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Calling for a Conversation on Race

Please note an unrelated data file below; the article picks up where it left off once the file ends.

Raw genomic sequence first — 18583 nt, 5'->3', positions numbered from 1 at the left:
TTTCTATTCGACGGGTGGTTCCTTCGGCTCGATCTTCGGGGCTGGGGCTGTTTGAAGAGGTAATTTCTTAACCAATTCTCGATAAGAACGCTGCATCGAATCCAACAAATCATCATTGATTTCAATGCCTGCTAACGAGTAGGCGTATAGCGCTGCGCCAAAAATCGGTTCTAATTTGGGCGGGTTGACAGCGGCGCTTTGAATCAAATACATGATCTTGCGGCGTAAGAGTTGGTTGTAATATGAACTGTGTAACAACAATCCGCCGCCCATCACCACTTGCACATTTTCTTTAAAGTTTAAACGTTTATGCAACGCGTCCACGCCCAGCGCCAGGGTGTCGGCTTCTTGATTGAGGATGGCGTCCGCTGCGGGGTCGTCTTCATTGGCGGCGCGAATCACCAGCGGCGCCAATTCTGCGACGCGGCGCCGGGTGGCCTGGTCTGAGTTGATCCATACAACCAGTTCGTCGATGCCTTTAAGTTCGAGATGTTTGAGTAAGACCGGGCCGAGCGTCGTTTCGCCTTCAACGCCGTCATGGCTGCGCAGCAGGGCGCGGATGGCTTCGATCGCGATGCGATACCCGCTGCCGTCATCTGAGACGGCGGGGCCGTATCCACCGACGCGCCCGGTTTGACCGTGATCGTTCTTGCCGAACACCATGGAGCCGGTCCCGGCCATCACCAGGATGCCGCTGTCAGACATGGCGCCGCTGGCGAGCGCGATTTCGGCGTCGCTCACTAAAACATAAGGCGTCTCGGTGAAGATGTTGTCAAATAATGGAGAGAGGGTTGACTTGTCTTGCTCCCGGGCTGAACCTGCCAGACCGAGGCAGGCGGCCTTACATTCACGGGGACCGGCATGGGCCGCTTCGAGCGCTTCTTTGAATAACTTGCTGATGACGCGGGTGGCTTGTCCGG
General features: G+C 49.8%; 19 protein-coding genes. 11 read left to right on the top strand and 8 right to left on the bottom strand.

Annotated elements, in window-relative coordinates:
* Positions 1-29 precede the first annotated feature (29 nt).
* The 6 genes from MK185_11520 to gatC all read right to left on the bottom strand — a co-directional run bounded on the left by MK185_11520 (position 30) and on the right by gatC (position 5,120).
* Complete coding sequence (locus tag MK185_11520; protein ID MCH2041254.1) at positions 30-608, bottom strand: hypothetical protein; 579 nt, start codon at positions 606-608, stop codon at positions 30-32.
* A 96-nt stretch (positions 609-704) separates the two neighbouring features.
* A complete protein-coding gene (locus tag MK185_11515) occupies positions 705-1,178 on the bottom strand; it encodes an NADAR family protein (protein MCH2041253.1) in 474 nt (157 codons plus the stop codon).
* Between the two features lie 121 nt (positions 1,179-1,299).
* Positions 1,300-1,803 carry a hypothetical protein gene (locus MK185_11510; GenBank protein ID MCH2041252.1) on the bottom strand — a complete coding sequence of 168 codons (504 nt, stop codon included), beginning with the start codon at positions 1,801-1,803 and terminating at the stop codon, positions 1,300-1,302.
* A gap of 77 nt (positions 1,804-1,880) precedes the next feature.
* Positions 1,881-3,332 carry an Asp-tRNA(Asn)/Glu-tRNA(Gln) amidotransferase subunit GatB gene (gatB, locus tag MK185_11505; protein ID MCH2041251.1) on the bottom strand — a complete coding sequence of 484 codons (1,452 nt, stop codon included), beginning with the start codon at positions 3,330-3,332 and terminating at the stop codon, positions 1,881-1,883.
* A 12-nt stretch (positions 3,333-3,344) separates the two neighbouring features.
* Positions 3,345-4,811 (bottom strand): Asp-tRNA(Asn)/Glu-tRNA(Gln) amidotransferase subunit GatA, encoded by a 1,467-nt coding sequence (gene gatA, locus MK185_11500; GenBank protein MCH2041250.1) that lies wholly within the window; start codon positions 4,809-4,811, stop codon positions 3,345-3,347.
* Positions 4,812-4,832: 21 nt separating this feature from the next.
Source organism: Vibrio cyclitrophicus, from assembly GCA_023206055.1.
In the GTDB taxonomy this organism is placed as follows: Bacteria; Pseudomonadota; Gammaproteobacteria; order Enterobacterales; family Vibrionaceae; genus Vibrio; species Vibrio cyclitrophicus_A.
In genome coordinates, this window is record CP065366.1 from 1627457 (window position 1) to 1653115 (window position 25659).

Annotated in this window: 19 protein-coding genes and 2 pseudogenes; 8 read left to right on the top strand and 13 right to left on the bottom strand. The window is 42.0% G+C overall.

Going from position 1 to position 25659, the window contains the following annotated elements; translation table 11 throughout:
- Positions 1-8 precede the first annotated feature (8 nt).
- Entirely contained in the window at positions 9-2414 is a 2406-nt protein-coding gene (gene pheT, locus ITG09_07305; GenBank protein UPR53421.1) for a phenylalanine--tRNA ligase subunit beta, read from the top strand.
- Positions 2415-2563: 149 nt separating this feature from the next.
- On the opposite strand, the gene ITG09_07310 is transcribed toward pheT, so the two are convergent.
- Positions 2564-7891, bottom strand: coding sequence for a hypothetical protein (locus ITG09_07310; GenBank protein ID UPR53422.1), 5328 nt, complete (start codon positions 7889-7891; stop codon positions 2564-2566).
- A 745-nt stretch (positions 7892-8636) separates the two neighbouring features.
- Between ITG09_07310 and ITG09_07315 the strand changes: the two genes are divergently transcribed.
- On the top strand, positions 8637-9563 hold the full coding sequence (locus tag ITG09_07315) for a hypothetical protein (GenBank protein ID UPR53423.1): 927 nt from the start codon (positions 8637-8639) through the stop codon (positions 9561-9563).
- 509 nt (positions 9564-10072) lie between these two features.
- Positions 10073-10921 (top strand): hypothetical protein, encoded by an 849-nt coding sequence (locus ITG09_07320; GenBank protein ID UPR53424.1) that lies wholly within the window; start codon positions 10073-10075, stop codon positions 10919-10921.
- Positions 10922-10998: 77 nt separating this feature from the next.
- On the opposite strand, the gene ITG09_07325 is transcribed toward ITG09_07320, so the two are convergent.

[caption id="attachment_1000" align="alignright" width="200"]Blog by Sr. Judy Morris, OP Blog by Sr. Judy Morris, OP[/caption] "If you have not talked to someone of a different race about race in the last 30 days, you are part of the problem."     Former Senator Bill Bradley, DePauw University 1997 When Bill Bradley spoke at DePauw University, he chose to focus on "Beginning a Conversation About Race," and stated that slavery was "our original sin" and race "an unresolved dilemma."  Our "unresolved dilemma" continues with relentless tragedies, much rhetoric and little listening.  Former presidents and presidential candidates call for a national conversation on race.  This, of course, would be an important step toward understanding. The background music for the conversation would be "walk a mile in my shoes."  As the violent deaths mount, the most helpful action for any person is active listening.  If I listen I will hear an African American friend or co-worker talk about being followed by a store employee to be certain she does not shoplift.  I am moved when I hear an African American parent’s conversation with a son telling him to keep his hands on the wheel of the car so a police officer will not think he is reaching for a gun.  The list of suggested behaviors for African Americans is long and insulting. The prescription to heal any division is mutual respect, empathic listening and a desire to work together for positive changes.  No one is right all the time and no one is wrong all the time.  Violent demonstrations only further divide the community.  Rocks thrown at police, businesses destroyed and cars overturned have added to the fear and distrust between the races and police. I believe it is equally important to embrace a non-judgmental attitude toward the police.  Too often police are painted with a broad brush as racist and violent.  Change in policing continues to be a need and those who use excessive force need to be removed.  Morale among police is extremely low because the actions of a few fuel judgmental attitudes toward all police.  They too desire the experience of people listening to their reality, what it is like to leave home in the morning and not know if you will return home; what it is like to have rocks thrown at you and obscenities hurled in demonstration after demonstration; what it is like to have to make instant decisions that will be second guessed; what it is like to be judged on the behavior of others. The conversation on race must have a wide circle.

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